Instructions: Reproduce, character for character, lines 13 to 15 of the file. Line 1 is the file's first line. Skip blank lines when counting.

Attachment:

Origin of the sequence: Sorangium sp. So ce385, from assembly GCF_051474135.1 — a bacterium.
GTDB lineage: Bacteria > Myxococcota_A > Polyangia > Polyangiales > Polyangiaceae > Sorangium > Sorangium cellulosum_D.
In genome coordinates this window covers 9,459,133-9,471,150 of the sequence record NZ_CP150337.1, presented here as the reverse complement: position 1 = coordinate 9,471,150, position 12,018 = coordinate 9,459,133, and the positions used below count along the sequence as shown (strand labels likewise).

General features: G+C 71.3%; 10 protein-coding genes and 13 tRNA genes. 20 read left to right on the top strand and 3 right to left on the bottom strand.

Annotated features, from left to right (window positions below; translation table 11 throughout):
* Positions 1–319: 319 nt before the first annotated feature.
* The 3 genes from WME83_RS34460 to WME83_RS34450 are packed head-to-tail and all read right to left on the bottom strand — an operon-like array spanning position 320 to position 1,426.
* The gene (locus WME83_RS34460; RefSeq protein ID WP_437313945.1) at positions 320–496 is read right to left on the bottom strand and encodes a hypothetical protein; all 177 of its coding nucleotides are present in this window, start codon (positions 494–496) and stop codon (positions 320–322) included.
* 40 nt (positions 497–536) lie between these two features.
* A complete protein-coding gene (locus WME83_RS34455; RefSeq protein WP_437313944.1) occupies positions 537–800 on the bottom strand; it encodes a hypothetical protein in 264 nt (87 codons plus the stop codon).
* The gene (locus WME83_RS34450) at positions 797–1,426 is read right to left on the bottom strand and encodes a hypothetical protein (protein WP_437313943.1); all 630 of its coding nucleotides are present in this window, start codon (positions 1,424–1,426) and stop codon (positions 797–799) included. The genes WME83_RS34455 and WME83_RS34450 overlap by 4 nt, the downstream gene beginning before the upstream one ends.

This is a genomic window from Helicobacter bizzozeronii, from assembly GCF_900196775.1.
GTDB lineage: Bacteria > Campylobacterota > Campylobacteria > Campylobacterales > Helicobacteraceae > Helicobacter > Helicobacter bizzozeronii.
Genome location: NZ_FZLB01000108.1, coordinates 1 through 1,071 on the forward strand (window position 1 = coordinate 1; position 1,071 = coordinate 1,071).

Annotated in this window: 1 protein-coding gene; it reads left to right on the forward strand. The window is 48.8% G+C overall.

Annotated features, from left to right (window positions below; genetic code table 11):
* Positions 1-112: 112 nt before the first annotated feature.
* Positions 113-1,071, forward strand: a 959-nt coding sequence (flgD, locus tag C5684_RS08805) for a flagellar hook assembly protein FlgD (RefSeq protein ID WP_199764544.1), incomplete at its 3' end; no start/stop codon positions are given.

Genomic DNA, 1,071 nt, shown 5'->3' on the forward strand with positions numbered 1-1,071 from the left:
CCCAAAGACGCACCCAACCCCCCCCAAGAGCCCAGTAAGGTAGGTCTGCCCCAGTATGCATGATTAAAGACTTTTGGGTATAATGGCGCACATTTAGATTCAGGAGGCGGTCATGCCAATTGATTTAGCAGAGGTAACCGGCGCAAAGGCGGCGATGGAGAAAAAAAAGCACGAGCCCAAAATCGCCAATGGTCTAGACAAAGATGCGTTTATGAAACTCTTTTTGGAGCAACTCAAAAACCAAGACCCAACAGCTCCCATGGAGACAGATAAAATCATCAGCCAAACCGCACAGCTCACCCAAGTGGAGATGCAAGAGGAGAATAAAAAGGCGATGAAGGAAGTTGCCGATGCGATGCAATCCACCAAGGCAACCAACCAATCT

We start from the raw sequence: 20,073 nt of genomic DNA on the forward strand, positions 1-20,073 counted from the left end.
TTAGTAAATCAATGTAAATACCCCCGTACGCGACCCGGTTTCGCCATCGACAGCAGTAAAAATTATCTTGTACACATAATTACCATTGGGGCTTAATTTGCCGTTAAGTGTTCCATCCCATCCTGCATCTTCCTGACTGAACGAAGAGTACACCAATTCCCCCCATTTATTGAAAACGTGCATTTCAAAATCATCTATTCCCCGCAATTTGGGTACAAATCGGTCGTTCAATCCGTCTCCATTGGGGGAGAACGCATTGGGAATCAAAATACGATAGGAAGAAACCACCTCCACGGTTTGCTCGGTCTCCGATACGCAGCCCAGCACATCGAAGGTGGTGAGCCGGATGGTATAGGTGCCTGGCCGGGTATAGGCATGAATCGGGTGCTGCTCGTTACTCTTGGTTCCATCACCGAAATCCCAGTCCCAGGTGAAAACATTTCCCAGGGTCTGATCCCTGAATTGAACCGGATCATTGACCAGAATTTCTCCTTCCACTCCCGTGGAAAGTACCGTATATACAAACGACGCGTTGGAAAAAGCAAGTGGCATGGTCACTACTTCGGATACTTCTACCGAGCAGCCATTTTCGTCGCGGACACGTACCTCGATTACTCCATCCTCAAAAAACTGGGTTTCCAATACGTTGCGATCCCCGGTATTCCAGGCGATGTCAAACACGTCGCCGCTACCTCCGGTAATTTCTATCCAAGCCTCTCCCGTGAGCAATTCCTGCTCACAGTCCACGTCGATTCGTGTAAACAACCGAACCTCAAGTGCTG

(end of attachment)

GTDB lineage: Bacteria > Campylobacterota > Campylobacteria > Campylobacterales > Helicobacteraceae > Helicobacter > Helicobacter bizzozeronii.
Genome location: NZ_FZLB01000108.1, coordinates 1 through 1,071 on the forward strand (window position 1 = coordinate 1; position 1,071 = coordinate 1,071).

Annotated in this window: 1 protein-coding gene; it reads left to right on the forward strand. The window is 48.8% G+C overall.